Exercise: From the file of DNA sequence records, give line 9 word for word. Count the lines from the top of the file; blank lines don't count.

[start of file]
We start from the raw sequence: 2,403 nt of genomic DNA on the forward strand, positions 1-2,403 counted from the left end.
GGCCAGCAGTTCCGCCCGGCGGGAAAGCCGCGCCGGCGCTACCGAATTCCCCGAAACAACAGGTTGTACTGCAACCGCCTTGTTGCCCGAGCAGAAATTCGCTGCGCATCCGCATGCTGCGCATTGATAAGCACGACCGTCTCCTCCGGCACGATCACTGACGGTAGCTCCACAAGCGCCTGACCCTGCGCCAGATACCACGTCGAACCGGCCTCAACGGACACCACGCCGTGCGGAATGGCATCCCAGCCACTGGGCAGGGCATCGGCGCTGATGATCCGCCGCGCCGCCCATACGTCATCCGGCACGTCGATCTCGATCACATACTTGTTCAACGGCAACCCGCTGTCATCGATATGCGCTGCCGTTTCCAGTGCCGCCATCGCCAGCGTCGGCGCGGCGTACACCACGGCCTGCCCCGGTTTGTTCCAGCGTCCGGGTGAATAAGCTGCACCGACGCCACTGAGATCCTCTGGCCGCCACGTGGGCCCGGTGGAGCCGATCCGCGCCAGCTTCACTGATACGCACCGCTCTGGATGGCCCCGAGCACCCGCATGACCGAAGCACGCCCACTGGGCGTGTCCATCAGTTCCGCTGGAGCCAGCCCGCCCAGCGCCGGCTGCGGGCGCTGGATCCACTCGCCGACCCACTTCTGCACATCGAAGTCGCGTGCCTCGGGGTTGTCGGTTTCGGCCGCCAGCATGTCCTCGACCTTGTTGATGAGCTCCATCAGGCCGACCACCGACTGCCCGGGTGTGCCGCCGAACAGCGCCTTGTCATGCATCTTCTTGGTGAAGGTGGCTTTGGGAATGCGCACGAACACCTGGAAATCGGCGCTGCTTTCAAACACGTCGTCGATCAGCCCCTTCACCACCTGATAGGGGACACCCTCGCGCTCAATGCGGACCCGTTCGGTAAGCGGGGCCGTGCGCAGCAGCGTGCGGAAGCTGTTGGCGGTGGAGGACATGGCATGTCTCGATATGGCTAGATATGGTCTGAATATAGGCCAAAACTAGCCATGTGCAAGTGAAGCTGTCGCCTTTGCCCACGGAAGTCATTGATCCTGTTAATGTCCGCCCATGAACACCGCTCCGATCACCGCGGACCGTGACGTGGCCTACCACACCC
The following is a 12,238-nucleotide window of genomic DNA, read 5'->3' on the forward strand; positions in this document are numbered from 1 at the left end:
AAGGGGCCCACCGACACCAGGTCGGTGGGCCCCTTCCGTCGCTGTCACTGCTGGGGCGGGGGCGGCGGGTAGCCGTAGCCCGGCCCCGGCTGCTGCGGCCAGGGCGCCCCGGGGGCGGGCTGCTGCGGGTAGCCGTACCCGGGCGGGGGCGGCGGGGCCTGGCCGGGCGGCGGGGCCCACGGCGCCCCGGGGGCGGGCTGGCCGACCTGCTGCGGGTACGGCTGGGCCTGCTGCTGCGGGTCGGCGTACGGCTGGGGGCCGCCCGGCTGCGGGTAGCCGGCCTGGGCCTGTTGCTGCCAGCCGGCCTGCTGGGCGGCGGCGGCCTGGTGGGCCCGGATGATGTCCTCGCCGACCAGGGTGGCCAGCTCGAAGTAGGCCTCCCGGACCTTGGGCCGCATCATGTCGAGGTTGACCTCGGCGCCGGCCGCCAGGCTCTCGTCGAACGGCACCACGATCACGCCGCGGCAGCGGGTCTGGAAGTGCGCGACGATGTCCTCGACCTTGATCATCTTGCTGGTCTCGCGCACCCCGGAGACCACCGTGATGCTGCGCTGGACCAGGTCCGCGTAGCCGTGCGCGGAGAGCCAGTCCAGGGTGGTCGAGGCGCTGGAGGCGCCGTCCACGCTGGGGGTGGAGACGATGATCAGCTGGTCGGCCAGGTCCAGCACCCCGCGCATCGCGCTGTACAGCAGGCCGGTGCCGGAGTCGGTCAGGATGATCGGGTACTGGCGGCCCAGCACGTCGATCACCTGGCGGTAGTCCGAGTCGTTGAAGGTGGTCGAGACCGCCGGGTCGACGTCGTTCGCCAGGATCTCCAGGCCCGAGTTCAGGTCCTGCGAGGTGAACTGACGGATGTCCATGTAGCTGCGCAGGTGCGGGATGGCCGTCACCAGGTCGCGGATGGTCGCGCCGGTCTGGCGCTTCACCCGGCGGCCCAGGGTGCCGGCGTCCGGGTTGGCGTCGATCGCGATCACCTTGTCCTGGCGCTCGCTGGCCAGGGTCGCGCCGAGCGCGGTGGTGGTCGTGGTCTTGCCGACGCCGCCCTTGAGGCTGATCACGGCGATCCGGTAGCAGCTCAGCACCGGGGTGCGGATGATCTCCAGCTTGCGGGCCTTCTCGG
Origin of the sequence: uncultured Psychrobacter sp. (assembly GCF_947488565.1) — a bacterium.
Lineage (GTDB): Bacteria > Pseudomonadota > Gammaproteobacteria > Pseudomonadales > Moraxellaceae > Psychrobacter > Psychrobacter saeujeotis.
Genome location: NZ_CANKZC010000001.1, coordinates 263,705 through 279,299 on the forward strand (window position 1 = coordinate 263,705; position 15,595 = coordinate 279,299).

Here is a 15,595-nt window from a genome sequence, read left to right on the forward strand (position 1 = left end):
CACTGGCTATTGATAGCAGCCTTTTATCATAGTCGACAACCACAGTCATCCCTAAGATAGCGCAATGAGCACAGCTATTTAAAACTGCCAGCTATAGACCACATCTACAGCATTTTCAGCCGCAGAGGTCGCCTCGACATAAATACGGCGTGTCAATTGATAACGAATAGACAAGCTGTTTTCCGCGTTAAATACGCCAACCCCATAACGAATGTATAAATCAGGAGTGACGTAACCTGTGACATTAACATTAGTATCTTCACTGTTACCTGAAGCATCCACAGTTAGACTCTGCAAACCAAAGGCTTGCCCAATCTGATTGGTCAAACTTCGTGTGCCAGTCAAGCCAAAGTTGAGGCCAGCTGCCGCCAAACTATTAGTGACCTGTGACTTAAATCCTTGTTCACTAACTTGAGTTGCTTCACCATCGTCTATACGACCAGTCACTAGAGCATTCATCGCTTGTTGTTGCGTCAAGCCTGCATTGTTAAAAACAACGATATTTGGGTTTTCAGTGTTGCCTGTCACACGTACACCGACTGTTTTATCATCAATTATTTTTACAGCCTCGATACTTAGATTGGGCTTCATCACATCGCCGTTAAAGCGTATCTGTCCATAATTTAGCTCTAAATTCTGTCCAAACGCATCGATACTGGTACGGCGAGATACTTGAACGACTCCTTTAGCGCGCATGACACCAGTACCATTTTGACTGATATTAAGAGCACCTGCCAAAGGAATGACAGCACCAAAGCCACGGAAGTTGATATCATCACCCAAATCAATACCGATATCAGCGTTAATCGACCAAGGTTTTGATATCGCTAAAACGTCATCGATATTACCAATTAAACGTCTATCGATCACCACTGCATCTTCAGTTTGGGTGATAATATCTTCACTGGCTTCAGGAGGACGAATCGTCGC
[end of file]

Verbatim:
CACTGGCTATTGATAGCAGCCTTTTATCATAGTCGACAACCACAGTCATCCCTAAGATAGCGCAATGAGCACAGCTATTTAAAACTGCCAGCTATAGACCACATCTACAGCATTTTCAGCCGCAGAGGTCGCCTCGACATAAATACGGCGTGTCAATTGATAACGAATAGACAAGCTGTTTTCCGCGTTAAATACGCCAACCCCATAACGAATGTATAAATCAGGAGTGACGTAACCTGTGACATTAACATTAGTATCTTCACTGTTACCTGAAGCATCCACAGTTAGACTCTGCAAACCAAAGGCTTGCCCAATCTGATTGGTCAAACTTCGTGTGCCAGTCAAGCCAAAGTTGAGGCCAGCTGCCGCCAAACTATTAGTGACCTGTGACTTAAATCCTTGTTCACTAACTTGAGTTGCTTCACCATCGTCTATACGACCAGTCACTAGAGCATTCATCGCTTGTTGTTGCGTCAAGCCTGCATTGTTAAAAACAACGATATTTGGGTTTTCAGTGTTGCCTGTCACACGTACACCGACTGTTTTATCATCAATTATTTTTACAGCCTCGATACTTAGATTGGGCTTCATCACATCGCCGTTAAAGCGTATCTGTCCATAATTTAGCTCTAAATTCTGTCCAAACGCATCGATACTGGTACGGCGAGATACTTGAACGACTCCTTTAGCGCGCATGACACCAGTACCATTTTGACTGATATTAAGAGCACCTGCCAAAGGAATGACAGCACCAAAGCCACGGAAGTTGATATCATCACCCAAATCAATACCGATATCAGCGTTAATCGACCAAGGTTTTGATATCGCTAAAACGTCATCGATATTACCAATTAAACGTCTATCGATCACCACTGCATCTTCAGTTTGGGTGATAATATCTTCACTGGCTTCAGGAGGACGAATCGTCGC